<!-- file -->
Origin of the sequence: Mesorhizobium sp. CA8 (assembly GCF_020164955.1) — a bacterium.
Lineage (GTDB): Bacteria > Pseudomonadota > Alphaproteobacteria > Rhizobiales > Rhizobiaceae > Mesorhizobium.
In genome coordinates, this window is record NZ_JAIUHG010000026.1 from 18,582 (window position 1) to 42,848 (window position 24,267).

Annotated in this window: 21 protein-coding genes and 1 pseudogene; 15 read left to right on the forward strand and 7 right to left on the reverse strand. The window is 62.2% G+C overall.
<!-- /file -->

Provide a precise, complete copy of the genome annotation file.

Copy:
Origin of the sequence: Mesorhizobium sp. CA8 (assembly GCF_020164955.1) — a bacterium.
Lineage (GTDB): Bacteria > Pseudomonadota > Alphaproteobacteria > Rhizobiales > Rhizobiaceae > Mesorhizobium.
In genome coordinates, this window is record NZ_JAIUHG010000026.1 from 18,582 (window position 1) to 42,848 (window position 24,267).

Annotated in this window: 21 protein-coding genes and 1 pseudogene; 15 read left to right on the forward strand and 7 right to left on the reverse strand. The window is 62.2% G+C overall.